And now back to our regularly scheduled post...
I’m guessing that most of you reading this either have no idea what a Graphic Novel is or why The Blot would be writing about them, but the term itself really rubs me the wrong way. Therefore, it’s time for The Blot’s first official rant. Do any of you know when the term Comic Book became a four letter word in Hollywood? I do, I peg it happening sometime around the year 2006. In fact, the term Comic Book seems to be fading from the lexicon of Hollywood almost as fast as the movie industry is raking in the dough from Comic Book based movies.
With two months left in 2007, do you know what the highest domestic grossing movie of the year is? If you thought Spider-Man 3 give yourself a gold star. As it stands now there are 5 Comic Book based films ranked among the top 35 grossing films of 2007 (Spider-Man 3, 300, Fantastic Four: Rise of the Silver Surfer, Ghost Rider, and TMNT). This isn’t a new trend either; in 2006 two of the top ten highest grossing films in the United States were Comic Book movies, X-Men: The Last Stand and Superman Returns. In 2005 there were four more movies in the top 35 which included Batman Begins, Fantastic Four, Constantine and Sin City. Then in 2004 there was another 5 Comic Book based films in the top 100 grossing films of the year…I could go on and on. The point is that Comic Book movies, their heroes, villains and amazing special effects have taken over summer box office and they don’t seem to be going anywhere with Iron Man and Batman: The Dark Knight hitting screens next summer. So at this point you might be asking yourself what’s the problem? The Blot’s problem is that sometime last year, around the time 300 was released the term Comic Book seems to have been replaced with the term Graphic Novel even when most of the time the term does not really apply.
You see, a Graphic Novel is, in its most simplistic form, a Comic Book. The original Graphic Novels were always short book length stories with a defined beginning and end. This is very different than your modern day comic book’s story line that, similar to a soap opera, could go on for months and years. They were called “Novels” because they were published in a format similar to books with a thicker spine and higher page count while a comic book’s format resembles a standard newsstand magazine. It used to be that Graphic Novels often dealt with a more mature subject matter than your typical comic book, but that’s really no longer the case. In fact the term Graphic Novel is really not even used in its proper context. Somehow due to the marketing geniuses in Hollywood the term Graphic Novel is now applied to any basic trade paperback, a term that means a reprinted collection of either a comic book mini-series or the collection of a specific storyline from an ongoing comic book into one book.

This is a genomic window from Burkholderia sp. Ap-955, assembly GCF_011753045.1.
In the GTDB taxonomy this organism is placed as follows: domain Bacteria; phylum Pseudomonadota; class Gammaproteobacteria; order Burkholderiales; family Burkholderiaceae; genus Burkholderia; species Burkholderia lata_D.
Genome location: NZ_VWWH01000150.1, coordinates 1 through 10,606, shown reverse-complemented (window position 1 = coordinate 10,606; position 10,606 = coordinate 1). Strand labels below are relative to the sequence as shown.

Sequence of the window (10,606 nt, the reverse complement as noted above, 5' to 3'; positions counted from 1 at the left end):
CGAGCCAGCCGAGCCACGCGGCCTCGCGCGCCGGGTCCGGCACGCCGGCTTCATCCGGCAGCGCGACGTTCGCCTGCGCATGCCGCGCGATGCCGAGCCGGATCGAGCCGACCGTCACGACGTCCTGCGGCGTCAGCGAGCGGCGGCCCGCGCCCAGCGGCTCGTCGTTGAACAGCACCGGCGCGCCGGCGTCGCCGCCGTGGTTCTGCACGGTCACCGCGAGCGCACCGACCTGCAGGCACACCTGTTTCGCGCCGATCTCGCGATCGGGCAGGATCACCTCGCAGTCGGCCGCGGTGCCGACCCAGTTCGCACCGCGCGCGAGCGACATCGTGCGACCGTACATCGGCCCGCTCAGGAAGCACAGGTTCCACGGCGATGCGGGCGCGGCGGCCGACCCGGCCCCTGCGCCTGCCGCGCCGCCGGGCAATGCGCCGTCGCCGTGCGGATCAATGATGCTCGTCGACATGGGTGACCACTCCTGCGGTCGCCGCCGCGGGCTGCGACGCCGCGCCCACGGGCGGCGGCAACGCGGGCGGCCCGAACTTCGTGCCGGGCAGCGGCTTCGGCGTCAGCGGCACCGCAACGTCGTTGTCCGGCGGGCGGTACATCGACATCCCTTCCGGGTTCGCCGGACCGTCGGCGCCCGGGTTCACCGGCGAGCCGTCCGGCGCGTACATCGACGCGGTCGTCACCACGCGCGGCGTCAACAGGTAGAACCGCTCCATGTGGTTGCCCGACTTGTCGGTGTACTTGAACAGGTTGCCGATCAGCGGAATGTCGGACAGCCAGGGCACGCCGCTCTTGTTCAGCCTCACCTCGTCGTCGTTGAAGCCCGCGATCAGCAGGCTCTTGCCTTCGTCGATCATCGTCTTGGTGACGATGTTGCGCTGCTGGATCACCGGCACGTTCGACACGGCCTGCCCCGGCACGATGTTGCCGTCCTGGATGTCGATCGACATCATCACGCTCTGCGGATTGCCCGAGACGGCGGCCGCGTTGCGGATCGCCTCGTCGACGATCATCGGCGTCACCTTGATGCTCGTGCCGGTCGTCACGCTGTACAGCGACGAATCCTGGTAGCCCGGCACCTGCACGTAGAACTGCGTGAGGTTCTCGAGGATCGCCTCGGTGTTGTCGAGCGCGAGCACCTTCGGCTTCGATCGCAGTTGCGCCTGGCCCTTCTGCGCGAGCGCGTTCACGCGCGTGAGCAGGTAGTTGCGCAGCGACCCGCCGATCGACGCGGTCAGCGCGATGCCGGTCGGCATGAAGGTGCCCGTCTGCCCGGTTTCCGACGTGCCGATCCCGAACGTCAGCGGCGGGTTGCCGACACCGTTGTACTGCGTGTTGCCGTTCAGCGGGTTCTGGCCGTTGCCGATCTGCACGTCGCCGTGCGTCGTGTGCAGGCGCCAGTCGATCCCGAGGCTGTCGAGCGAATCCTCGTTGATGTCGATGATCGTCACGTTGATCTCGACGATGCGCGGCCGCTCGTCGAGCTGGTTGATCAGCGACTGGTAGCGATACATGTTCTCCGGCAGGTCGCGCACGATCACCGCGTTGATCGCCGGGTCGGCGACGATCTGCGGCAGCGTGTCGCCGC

The most glaring abuse of the term Graphic Novel can be seen in the movie posters for the #1 film in America 30 Days of Night which proclaims “Based on the Hit Graphic Novel.” The only problem I see is that 30 Days of Night was not originally a Graphic Novel! I even have the comic books to prove it. 30 Days of Night was a three issue comic book that became so popular the publisher eventually reprinted it in trade paperback form which included all three issues in one book. And that is what’s bothering me about the term Graphic Novel. It seems like Hollywood has arbitrarily decided that when it needs a film based on a Comic Book to be considered more mature content or the studio doesn’t want the film to be lumped in with other super hero movies they tag the film with “Based on the popular Graphic Novel” instead of “Based on the popular Comic Book.”
What’s scariest about this whole topic to The Blot is that instead of the two main Comic Book companies DC and Marvel fighting Hollywood’s marketing departments on how they brand the industry, they’ve chosen to embrace it. Now almost every popular comic published is, at some point, repackaged into a trade paperback and labeled a graphic novel. Obviously these two things are not the same thing but with all the free publicity movie studios are giving the Graphic Novel, the industry figures it is worth following the trend in the hopes of bringing in new readers. Plus your regular chain book stores like Borders and Barnes & Noble are willing to carry the trade paperback/Graphic Novel style books over the traditional comic book, which opens the comic book industry to more stores and more readers. I guess you have to follow the money and I can’t completely fault them for that. But if this trend continues, the Comic Book industry might find itself in quite the predicament. By going for the quick buck and giving in to the movie industry’s marketing plan, the Comic Book industry loses its brand identity it has built up over the past 80 years and quite possibly the fan base that supports it. Like all trends in movies the super hero genre will eventually fade away and then where does that leave DC and Marvel? I for one am not so sure I am willing to stick around to find out.